Paceman Josh Hazlewood echoes Ricky Ponting concerns over bat sizes

first_imgAustralian fast bowler Josh Hazlewood has voiced his support to Ricky Ponting’s suggestion that restrictions must be imposed on bat sizes in Test cricket to negate an unfair advantage for the men at the crease.Former Australia skipper Ponting, raised concerns about the rising imbalance between bat and ball, adding that the topic of imposing bat size limits would be discussed when the Marylebone Cricket Club (MCC) World Cricket Committee met next week.A report commissioned by the MCC in 2014 found the thickness of bats had marginally increased in the last century and that edges had broadened by 300 per cent, meaning mistimed shots could still find the boundary. (Ponting calls for regulation of bat size in Test cricket )POSITIVE MOVE However, with restrictions yet to be imposed on bat sizes by the World Cricket Committee, Hazlewood said applying such rules would be a positive move.”I’m all for it,” the 25-year-old told reporters. “Some of those cricket bats going around the dressing sheds at the moment are unbelievably big.”Obviously (Australia opener) David Warner, and (top order batsman) Usman Khawaja has got a few big ones as well. I’m all for it.”Hazlewood, a member of the 2015 World Cup winning squad, added that any rule change should be applied to the longest version of the game, rather than to curb the excitement of the one-day format.”I think he’s (Ponting) made a good point about just in Test matches,” Hazlewood added.”One-day cricket (is) a little bit different, I think the crowds come to see the fours and sixes and big hits. But in test cricket, definitely I think he’s made a pretty good point.”advertisementlast_img read more

Former Cardinals kicker Phil Dawson retires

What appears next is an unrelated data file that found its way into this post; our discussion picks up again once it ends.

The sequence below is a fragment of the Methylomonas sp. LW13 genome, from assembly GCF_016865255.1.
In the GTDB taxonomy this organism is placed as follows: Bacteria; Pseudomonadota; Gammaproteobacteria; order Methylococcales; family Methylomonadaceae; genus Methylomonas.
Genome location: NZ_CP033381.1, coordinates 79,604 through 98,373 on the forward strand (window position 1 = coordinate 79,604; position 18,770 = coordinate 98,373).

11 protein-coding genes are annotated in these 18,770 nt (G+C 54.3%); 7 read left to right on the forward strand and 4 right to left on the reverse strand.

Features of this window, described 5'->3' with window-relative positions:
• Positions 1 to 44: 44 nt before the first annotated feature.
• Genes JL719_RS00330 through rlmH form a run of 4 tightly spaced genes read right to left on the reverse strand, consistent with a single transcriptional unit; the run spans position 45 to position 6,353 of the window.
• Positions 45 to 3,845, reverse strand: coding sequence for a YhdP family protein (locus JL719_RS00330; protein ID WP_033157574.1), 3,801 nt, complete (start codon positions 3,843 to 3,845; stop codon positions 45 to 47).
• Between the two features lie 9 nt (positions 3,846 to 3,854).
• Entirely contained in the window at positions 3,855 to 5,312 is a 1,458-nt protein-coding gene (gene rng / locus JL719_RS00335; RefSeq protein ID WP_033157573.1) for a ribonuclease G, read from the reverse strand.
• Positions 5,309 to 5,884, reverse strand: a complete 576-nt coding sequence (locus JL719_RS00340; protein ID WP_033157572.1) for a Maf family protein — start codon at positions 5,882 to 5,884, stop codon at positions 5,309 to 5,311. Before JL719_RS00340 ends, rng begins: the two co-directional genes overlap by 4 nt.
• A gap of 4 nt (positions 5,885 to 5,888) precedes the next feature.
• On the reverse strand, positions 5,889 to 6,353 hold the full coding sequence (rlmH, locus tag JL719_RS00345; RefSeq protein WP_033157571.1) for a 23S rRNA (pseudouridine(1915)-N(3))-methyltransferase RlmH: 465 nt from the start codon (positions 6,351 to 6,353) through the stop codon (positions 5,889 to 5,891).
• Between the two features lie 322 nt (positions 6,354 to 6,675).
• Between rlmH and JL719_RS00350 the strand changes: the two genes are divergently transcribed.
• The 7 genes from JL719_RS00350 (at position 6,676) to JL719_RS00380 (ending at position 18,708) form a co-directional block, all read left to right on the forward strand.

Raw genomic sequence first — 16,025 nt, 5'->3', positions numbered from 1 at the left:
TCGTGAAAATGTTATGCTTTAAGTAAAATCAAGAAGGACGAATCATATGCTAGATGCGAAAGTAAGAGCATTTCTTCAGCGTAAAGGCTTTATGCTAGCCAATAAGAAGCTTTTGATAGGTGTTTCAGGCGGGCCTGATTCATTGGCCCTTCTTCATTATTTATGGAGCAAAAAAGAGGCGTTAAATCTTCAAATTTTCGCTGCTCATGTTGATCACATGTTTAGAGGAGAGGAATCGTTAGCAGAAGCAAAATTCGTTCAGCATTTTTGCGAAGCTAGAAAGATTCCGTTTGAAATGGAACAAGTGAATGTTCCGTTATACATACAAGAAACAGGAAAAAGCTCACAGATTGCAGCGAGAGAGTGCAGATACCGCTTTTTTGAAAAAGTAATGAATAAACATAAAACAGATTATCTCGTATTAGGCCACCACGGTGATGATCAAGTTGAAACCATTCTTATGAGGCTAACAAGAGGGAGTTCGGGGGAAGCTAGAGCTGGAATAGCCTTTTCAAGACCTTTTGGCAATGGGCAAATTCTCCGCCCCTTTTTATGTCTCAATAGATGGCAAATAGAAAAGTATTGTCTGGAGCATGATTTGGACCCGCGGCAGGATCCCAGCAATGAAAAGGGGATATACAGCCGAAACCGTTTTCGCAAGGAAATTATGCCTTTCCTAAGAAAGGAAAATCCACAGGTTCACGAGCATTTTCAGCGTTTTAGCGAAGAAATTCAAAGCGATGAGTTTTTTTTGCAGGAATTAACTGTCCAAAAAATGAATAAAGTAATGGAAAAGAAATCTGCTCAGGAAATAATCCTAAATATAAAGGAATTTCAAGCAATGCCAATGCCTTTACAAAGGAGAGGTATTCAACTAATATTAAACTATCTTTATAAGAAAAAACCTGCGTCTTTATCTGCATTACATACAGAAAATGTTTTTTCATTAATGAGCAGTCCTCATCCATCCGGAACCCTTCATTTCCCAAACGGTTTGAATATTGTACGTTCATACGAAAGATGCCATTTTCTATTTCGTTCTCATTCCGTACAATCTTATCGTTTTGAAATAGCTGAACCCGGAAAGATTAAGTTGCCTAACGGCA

first_img Former Cardinals kicker Phil Dawson retires Arizona Cardinals cornerback Patrick Peterson (21) moves to the field before the first of an NFL football game between the Atlanta Falcons and the Arizona Cardinals, Sunday, Nov. 27, 2016, in Atlanta. (AP Photo/David Goldman) Top Stories Derrick Hall satisfied with D-backs’ buying and selling If you go to more advanced numbers, again you see a significant decline in Peterson’s performance from 2015 to 2016. A year ago, he was the toughest cornerback in the game to complete a pass on, allowing a catch once every 19.5 snaps in coverage. This season, that number is down to once every 14.0 snaps, and he was targeted more often. Peterson allowed 0.9 yards per coverage snap, which is 12th in the league, and up from the 0.58 he posted a season ago, which was the best mark in the NFL. Every statistical category you want to look at tells the same story as the tape: Peterson in 2016 slipped from being arguably the best corner in the game, and was more like a top-10 player at the position. That ranking is still certainly commendable, but wasn’t quite enough to get him on a top 101 list that focuses solely on the season that was.Peterson registered 46 total tackles on the season and his three interceptions and eight passes defensed both tied for the second-most on the team.NFL sack leader Vic Beasley of the Atlanta Falcons, Buffalo running back LeSean McCoy and Seahawks safety Earl Thomas joined Peterson as notable omissions from PFF’s top 101. I think cause I don’t do enough or make enough splash plays. But I can help my don’t show on the stat sheet often. #justdoingmyjob😂😂— Patrick Peterson /P2 (@P2) February 8, 2017Thursday morning, PFF put out another list — this one ranking the top 10 players that didn’t make their original piece. Peterson was first.By far the biggest reaction to any absence on the list came regarding Cardinals CB Patrick Peterson. As evidenced by his rank of No. 19 a season ago, PFF has ranked Peterson extremely highly in the past (only Josh Norman and Peterson’s Arizona teammate, Tyrann Mathieu, who is more of a slot weapon, were ranked higher a season ago among cornerbacks). In 2016, however, he didn’t live up to that level of play. Peterson has one of the toughest roles of any corner in the game year in and year out. He tracks the opposition’s top threat, and unlike many corners, will follow them to the slot, and not just left to right. That level of responsibility, however, means that if Peterson isn’t 100 percent on his game, it will show up quickly. In 2015, Peterson allowed just 50.0 percent of passes thrown his way to be caught, and quarterbacks recorded a passer rating of only 65.5 when targeting him. This season, those numbers jumped to 60.6 percent and 80.7, respectively. He gave up three touchdown catches this season (Denver’s Aqib Talib gave up none) and allowed more than 500 receiving yards.As PFF points out, Peterson’s exclusion is more a case of drop-off from an outstanding 2015 season than it was flat-out poor play this year.center_img The 5: Takeaways from the Coyotes’ introduction of Alex Meruelo Wednesday, Pro Football Focus released its list of the top 101 players during the 2016 NFL season.Five Arizona Cardinals made the list, but there was one notable exception. Cornerback Patrick Peterson didn’t appear, despite being the team’s lone participant in the Pro Bowl in Orlando (David Johnson and Larry Fitzgerald pulled out due to injuries).I love it. Really can’t wait till the 17 season now!!!!— Patrick Peterson /P2 (@P2) February 8, 2017 Grace expects Greinke trade to have emotional impact Comments   Share   last_img read more